Jesus is a more sympathetic character, but cuts a rather poor figure as a god. (Real gods are not supposed to die, even if they manage to be resurrected.) Somehow the man who preached the Sermon on the Mount seems more impressive than Christ the miracle worker. Still, anyone who could turn water into wine would have been worth inviting to a party.

The philosopher Epictetus once said that it was incumbent to acknowledge the existence of the gods and make sacrifice to them. Epictetus (Arrian), The Enchiridion, XXXI (A.D. 135). Indeed, what would they be otherwise but dead statues? For it is not what adorns the temple, but he who worships and adores it that makes the divinity.

Perhaps, rather than issuing commandments that every one believe in Him, God would do better with a good publicist.
 
Jan 2010
8
0
Southern Calfironia
#8
God is not as popular as in times past. The biblical representation is rather forbidding and out of date. One would think that, given human nature, God would be more forgiving and lovable for being so demanding of man?s adulation. W. Somerset Maugham said that he found it difficult to believe in a god that was less compassionate and tolerant of human failings than he was himself. In his autobiography, he wrote: "Men are passionate, men are weak, men are stupid, men are pitiful; to bring to bear on them anything so tremendous as the wrath of God seems strangely inept." W. Somerset Maugham, The Summing Up (1938).

Jesus is a more sympathetic character, but cuts a rather poor figure as a god. (Real gods are not supposed to die, even if they manage to be resurrected.) Somehow the man who preached the Sermon on the Mount seems more impressive than Christ the miracle worker. Still, anyone who could turn water into wine would have been worth inviting to a party.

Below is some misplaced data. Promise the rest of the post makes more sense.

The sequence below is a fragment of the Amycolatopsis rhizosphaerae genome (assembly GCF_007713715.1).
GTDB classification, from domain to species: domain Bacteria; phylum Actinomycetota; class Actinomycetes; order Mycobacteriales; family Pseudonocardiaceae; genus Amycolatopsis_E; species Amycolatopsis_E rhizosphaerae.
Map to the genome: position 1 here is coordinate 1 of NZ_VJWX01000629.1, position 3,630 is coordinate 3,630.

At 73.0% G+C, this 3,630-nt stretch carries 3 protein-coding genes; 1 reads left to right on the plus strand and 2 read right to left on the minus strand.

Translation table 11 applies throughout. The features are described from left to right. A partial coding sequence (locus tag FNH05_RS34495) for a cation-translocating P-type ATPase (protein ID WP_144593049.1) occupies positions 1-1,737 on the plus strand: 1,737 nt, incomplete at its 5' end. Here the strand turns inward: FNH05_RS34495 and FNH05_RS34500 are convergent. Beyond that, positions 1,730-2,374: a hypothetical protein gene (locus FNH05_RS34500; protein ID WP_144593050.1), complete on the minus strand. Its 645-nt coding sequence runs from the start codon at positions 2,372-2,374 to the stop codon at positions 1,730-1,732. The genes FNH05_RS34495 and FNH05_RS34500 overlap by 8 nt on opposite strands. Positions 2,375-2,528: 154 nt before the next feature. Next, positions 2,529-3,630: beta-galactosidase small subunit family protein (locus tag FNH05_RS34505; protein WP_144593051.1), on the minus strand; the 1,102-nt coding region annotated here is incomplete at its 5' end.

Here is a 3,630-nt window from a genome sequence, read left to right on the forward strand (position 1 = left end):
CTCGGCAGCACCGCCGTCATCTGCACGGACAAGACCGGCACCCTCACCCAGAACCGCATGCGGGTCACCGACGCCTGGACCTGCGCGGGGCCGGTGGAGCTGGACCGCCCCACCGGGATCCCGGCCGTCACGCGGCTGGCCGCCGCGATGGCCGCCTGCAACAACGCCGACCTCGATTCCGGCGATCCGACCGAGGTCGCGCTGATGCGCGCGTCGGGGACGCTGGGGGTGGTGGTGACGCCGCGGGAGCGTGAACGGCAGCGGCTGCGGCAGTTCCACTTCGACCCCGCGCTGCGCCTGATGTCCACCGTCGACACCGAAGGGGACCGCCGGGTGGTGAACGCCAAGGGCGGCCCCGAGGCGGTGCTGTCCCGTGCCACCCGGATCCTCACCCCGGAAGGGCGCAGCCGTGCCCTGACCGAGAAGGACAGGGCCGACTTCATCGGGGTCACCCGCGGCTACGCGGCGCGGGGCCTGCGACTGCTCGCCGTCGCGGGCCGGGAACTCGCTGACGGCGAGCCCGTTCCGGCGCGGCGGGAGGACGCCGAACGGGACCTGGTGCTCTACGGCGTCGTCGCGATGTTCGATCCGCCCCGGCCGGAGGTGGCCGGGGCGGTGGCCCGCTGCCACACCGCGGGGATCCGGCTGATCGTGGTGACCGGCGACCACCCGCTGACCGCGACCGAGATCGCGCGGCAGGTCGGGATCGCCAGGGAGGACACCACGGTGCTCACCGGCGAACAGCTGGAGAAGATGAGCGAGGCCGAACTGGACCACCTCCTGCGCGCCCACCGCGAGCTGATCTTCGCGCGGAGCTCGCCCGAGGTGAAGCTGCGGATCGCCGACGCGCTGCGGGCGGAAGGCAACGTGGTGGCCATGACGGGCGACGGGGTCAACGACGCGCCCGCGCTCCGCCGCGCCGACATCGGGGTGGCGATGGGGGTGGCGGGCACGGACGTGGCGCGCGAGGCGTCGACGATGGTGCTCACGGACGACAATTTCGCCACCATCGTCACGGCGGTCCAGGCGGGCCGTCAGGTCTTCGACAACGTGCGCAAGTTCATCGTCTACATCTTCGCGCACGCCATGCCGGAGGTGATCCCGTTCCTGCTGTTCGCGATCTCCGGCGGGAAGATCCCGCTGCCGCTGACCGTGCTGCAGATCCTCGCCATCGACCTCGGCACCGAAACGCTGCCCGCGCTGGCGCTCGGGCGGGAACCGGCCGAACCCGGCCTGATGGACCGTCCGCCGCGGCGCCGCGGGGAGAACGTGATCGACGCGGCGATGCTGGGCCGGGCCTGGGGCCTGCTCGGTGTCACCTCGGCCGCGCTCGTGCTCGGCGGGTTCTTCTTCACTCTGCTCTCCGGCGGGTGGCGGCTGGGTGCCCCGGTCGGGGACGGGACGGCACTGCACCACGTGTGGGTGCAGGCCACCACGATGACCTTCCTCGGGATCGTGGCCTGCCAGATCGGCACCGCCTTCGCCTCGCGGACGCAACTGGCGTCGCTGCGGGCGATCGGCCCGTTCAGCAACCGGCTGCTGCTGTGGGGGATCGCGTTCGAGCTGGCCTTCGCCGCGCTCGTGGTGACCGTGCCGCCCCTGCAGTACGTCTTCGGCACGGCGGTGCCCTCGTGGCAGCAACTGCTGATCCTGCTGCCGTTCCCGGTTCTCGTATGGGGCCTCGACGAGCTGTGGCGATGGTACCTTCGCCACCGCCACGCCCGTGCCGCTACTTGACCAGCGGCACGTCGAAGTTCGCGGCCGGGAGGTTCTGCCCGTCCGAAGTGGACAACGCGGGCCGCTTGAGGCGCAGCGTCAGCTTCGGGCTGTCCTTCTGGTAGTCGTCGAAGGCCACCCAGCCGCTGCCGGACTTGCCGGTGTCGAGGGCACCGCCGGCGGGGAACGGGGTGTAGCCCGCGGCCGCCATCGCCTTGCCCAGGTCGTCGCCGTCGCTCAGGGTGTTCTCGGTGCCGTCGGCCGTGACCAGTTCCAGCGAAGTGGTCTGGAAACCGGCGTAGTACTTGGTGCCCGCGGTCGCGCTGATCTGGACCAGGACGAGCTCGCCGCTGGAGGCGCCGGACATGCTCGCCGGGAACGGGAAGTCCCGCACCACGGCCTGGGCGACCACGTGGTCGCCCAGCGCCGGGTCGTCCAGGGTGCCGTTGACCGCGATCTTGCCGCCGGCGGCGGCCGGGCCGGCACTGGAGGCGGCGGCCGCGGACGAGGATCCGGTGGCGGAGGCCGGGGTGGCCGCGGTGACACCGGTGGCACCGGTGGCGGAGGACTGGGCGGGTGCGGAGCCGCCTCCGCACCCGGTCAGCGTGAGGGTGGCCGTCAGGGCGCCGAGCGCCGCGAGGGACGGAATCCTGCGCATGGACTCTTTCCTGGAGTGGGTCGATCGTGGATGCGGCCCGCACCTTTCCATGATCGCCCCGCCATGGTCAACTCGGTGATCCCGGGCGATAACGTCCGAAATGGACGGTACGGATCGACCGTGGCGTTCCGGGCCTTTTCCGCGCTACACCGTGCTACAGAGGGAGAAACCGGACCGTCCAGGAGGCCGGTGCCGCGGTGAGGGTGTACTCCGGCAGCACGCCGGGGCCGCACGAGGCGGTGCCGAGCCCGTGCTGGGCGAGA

The philosopher Epictetus once said that it was incumbent to acknowledge the existence of the gods and make sacrifice to them. Epictetus (Arrian), The Enchiridion, XXXI (A.D. 135). Indeed, what would they be otherwise but dead statues? For it is not what adorns the temple, but he who worships and adores it that makes the divinity.

Perhaps, rather than issuing commandments that every one believe in Him, God would do better with a good publicist.
Ummm, were you quoting W. Phillips Plagiarist or did he go back in time and post your work on another forum?
 
Apr 2009
1,943
5
Disunited Queendom
#10
I am an atheist.

If a God did exist, i would wish it wouldn't. Sure. On the other hand, if it did exist, then he could do some brilliant things. So maybe in some senses i regret its non-existence - the things it could have done. As i feel with the state - i wish it wouldn't exist, but i'm glad for the existence of the NHS (I live in Britain).

However, any logical reasoning tells me that he doesn't exist. It seems a ridiculous idea to me. There was a time, when i was young, naive - and naturally, never wrong - when i believed in the Judeo-Christian God. It's just i've grown out of fairytales since then.

:rolleyes:
 
Mar 2009
369
1
#17
I often wonder how many self proclaimed atheists would cry out to God in some dire time.

If a plane full of atheists started to go out of control and was going to crash, I wonder how many would cry out to what they say is a non-existent being. It reminds me of the saying "there are no atheists in fox holes".
I'd probably be yelling Jesus Christ or something of the sort, but it certainly wouldn't be asking for help.

The whole idea of prayer and miracles is one of the things which makes the LEAST sense in religion. It's just a big joke really.
 
Jul 2009
5,702
420
Opa Locka
#19
People are a part of the universe.
A product, not a part. Take us out and put us in a new universe and as long as the laws of physics allow for our existence we'll be fine as would the universe we currently reside in. Now take away something like gravity...